LACK of financial resources or expertise is usually the lame duck for failure to develop certain sectors or regions.
In some of Zambia’s cases, however, lack of execution of projects has nothing to do with either lack of expertise or finances.
It has everything to do with red tape. How else can we explain failure to execute a project which has already been funded and expertise is in abundance?
This is why President Lungu has demanded that red tape should not frustrate implementation of a US$50 million fisheries project funded by the African Development Bank (AfDB).
Every cog is in place and all that remains is to roll out the project. It would be a great disservice to the country for the project to stall because one or two matters are yet to be put in place or resolved.
This does not mean that there should be illegal shortcuts in the implementation of the project. Rather, the point is that decision-makers have no reason to delay earning their money. Let them make the decision decisively as quickly as possible.
There have been instances of projects stalling because some decision-makers are undecided or are not meeting to formalise straightforward matters. At times, they would keep meeting without concluding matters on the table.
So while such decision-makers would be getting their salaries or allowances, hundreds, if not thousands, of Zambians would not be benefitting from resources availed to help improve their standards of living.
Let this fish project set the standard and tone for decision-making and project implementation.
With the money in the kitty, project areas identified, and certainly scores of Zambians keen to be part of a success story, the results should start showing sooner rather than in an unknown future.
For decades, Zambia has been said, and rightly so, to be a country with great economic potential. Surely, this is a fact that should have long changed to ‘Zambia potential is paying off’.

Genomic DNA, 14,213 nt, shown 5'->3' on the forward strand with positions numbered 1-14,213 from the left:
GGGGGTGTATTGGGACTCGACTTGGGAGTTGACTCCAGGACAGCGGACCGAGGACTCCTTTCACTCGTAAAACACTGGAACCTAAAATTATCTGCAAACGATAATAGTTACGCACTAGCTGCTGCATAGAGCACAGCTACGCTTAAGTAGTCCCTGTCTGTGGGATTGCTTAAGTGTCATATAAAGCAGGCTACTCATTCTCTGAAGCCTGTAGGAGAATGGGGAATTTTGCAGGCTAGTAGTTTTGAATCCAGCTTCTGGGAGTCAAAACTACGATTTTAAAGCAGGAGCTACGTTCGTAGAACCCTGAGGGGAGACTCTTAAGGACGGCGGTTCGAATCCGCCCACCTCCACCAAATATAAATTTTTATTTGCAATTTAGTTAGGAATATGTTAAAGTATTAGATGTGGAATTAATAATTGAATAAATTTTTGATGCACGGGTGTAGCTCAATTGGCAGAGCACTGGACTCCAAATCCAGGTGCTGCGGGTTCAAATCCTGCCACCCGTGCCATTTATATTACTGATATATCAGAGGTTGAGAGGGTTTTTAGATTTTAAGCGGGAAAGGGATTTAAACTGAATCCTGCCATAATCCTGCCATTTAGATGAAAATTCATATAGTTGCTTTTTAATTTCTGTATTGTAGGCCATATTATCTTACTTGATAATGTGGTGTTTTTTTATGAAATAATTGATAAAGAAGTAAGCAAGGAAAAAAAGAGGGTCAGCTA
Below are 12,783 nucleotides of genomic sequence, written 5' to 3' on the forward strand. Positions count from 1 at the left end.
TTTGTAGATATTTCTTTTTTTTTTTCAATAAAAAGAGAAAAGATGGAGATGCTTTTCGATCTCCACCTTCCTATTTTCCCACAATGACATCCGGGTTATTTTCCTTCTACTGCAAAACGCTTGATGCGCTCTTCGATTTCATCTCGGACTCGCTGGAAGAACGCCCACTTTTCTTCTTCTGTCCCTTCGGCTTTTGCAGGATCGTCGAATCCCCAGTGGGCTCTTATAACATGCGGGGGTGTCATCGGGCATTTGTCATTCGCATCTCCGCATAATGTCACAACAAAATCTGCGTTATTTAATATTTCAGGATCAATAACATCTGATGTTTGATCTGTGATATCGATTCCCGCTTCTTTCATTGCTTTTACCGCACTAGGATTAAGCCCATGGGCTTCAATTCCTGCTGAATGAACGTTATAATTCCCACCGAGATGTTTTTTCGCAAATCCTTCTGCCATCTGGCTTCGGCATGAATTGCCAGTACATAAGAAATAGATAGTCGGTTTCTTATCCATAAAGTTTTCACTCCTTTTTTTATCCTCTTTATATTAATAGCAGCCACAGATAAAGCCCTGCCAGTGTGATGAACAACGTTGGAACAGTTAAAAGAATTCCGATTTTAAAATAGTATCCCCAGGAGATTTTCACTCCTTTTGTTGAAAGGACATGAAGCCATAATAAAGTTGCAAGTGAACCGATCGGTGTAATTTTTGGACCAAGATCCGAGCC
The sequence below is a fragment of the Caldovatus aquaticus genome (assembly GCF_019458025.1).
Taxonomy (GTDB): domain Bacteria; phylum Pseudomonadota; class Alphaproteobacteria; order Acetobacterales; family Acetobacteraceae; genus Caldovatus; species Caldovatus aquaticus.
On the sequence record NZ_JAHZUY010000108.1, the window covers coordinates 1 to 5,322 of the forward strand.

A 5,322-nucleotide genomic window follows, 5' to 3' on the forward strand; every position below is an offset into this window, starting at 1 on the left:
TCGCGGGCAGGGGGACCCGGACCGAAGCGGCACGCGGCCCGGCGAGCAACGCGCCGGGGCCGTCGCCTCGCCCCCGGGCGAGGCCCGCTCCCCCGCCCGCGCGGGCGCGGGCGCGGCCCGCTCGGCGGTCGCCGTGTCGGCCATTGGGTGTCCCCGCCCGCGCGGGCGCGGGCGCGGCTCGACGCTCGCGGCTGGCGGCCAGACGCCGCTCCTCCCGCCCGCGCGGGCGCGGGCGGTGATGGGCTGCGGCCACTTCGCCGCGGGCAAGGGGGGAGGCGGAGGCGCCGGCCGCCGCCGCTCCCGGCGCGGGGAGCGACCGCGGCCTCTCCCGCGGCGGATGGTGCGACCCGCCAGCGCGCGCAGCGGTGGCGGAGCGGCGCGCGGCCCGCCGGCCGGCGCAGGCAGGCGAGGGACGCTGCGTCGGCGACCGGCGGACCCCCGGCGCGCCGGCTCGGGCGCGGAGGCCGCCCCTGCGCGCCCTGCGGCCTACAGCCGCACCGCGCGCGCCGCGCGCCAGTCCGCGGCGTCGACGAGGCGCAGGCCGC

The major challenge Zambia has had in turning potential to reward, is poor implementation and at times, this has been as a result of red tape, which tests investors’ patience and fertilises underhand decisions.
The fish farming sector has had ‘great potential’ for decades, but was insignificantly tapped partly because of the misbelief that the massive water bodies Zambia has could never, ever be depleted of God-given good.
Of course that was a misplaced thought and today, not only is Zambia facing the consequences of depleting stocks, but also lost out on an opportunity to earn the much-needed foreign exchange through exports.
That opportunity has been rekindled through this project and with lessons of the past, hopefully well learnt, and with red tape significantly cut, the fish industry in Zambia should see a boom for the good of all.
As it were, the fish project will benefit about 12,000 fish farmers and entrepreneurs as well as 50,000 auxiliary businesses.
This is obviously a multi-billion dollar industry and it could make a whole lot of positive difference to Zambia.